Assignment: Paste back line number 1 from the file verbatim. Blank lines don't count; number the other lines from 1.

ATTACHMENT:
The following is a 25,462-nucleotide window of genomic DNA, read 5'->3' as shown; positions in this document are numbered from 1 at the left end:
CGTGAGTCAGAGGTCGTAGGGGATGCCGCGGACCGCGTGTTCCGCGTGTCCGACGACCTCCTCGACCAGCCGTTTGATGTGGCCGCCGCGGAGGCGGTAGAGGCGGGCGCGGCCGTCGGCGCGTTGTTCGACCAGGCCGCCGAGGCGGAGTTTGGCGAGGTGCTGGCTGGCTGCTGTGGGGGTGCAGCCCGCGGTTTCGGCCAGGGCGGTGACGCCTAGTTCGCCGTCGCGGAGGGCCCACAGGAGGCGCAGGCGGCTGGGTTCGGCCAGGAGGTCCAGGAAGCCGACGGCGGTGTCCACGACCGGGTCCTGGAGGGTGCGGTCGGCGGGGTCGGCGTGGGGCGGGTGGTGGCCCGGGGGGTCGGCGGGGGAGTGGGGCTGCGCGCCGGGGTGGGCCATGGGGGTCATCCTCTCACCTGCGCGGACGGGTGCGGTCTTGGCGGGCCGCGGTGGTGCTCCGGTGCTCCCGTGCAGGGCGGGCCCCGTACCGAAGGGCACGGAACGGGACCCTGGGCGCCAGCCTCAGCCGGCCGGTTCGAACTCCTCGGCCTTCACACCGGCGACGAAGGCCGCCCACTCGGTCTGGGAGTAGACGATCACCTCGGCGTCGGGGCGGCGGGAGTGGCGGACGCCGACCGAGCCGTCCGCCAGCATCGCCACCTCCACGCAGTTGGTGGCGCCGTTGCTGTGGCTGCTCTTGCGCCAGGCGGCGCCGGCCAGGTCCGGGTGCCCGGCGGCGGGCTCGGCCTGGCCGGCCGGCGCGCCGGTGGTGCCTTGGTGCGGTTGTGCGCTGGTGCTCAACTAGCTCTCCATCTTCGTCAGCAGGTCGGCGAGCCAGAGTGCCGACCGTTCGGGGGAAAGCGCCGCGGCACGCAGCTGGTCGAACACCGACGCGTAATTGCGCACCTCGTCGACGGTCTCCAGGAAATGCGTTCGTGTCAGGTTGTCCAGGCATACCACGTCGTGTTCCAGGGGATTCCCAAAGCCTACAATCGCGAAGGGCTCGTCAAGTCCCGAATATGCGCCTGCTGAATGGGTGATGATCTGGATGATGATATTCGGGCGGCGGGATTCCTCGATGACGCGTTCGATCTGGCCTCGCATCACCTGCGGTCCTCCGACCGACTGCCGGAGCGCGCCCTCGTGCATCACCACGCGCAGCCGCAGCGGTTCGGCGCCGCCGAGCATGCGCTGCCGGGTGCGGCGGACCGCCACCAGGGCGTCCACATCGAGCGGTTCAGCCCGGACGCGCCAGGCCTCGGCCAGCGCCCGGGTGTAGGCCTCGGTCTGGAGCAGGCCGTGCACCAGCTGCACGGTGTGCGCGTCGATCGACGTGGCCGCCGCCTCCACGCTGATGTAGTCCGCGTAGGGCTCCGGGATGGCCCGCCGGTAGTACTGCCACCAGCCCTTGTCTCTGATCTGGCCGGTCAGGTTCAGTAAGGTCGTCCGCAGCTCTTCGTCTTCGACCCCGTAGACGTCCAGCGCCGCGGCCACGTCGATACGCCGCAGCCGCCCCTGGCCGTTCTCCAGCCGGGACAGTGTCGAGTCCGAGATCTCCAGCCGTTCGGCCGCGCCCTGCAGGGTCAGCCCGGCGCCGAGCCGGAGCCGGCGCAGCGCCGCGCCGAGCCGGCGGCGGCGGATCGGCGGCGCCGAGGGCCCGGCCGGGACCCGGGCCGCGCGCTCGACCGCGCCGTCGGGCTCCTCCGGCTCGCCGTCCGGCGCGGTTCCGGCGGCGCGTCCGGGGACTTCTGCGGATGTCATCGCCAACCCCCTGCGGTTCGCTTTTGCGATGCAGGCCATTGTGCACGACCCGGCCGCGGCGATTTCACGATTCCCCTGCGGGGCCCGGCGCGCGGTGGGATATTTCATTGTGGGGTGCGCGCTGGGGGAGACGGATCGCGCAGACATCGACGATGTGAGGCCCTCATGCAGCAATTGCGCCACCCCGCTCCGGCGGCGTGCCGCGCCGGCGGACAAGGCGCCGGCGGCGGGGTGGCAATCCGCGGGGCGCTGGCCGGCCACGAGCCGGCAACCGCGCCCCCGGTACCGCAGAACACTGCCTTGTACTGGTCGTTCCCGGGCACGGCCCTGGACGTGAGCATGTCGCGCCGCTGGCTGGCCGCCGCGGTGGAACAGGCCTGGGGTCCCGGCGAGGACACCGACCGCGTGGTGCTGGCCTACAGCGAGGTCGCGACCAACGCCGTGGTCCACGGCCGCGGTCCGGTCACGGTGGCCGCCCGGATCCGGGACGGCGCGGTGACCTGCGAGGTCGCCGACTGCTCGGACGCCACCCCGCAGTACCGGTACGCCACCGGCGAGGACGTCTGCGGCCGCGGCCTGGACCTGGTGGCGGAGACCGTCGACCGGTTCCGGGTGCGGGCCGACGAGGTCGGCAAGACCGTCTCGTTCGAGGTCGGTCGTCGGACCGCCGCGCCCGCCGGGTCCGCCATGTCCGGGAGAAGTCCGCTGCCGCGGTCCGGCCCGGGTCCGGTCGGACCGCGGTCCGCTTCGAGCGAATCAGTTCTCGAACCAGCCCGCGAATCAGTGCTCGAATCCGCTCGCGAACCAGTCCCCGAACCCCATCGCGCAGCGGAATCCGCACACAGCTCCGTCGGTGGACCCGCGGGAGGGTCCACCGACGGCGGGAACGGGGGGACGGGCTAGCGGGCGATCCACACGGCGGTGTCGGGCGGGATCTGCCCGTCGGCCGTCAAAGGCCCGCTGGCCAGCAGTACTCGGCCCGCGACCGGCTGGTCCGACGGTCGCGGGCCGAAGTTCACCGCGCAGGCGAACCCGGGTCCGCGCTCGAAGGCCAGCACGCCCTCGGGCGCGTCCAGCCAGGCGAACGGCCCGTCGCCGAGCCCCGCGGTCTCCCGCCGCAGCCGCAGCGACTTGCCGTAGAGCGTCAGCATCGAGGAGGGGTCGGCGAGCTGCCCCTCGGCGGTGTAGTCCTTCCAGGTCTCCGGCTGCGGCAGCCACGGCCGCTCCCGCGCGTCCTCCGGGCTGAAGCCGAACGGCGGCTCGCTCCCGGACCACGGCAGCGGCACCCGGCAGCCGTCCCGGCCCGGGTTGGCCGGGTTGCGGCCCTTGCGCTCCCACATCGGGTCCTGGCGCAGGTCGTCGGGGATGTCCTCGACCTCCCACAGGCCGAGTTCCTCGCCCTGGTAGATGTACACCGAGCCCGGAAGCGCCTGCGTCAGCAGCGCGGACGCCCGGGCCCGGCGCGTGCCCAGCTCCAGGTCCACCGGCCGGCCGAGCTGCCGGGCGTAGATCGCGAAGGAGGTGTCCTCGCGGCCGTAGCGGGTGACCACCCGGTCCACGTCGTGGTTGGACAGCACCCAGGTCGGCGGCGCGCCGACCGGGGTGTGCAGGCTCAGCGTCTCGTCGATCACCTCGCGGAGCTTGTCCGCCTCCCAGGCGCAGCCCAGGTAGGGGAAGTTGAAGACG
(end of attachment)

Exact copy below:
The following is a 25,462-nucleotide window of genomic DNA, read 5'->3' as shown; positions in this document are numbered from 1 at the left end: